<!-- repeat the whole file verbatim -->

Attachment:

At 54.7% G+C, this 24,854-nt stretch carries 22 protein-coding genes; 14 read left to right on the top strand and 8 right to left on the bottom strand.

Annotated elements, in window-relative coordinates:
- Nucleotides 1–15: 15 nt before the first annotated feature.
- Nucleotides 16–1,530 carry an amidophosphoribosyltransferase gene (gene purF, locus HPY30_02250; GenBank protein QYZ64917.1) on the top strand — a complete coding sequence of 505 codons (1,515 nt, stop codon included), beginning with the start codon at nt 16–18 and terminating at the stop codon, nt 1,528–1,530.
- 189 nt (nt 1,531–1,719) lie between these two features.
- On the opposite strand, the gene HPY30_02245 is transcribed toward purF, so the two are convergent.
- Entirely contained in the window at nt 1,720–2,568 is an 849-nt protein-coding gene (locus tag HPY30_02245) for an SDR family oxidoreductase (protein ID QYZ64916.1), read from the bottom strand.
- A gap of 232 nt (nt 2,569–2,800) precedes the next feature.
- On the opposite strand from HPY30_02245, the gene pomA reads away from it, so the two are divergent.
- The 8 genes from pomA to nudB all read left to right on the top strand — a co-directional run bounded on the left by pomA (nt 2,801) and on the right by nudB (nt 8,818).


At 54.7% G+C, this 24,854-nt stretch carries 22 protein-coding genes; 14 read left to right on the top strand and 8 right to left on the bottom strand.

Annotated elements, in window-relative coordinates:
- Nucleotides 1–15: 15 nt before the first annotated feature.
- Nucleotides 16–1,530 carry an amidophosphoribosyltransferase gene (gene purF, locus HPY30_02250; GenBank protein QYZ64917.1) on the top strand — a complete coding sequence of 505 codons (1,515 nt, stop codon included), beginning with the start codon at nt 16–18 and terminating at the stop codon, nt 1,528–1,530.
- 189 nt (nt 1,531–1,719) lie between these two features.
- On the opposite strand, the gene HPY30_02245 is transcribed toward purF, so the two are convergent.
- Entirely contained in the window at nt 1,720–2,568 is an 849-nt protein-coding gene (locus tag HPY30_02245) for an SDR family oxidoreductase (protein ID QYZ64916.1), read from the bottom strand.
- A gap of 232 nt (nt 2,569–2,800) precedes the next feature.
- On the opposite strand from HPY30_02245, the gene pomA reads away from it, so the two are divergent.
- The 8 genes from pomA to nudB all read left to right on the top strand — a co-directional run bounded on the left by pomA (nt 2,801) and on the right by nudB (nt 8,818).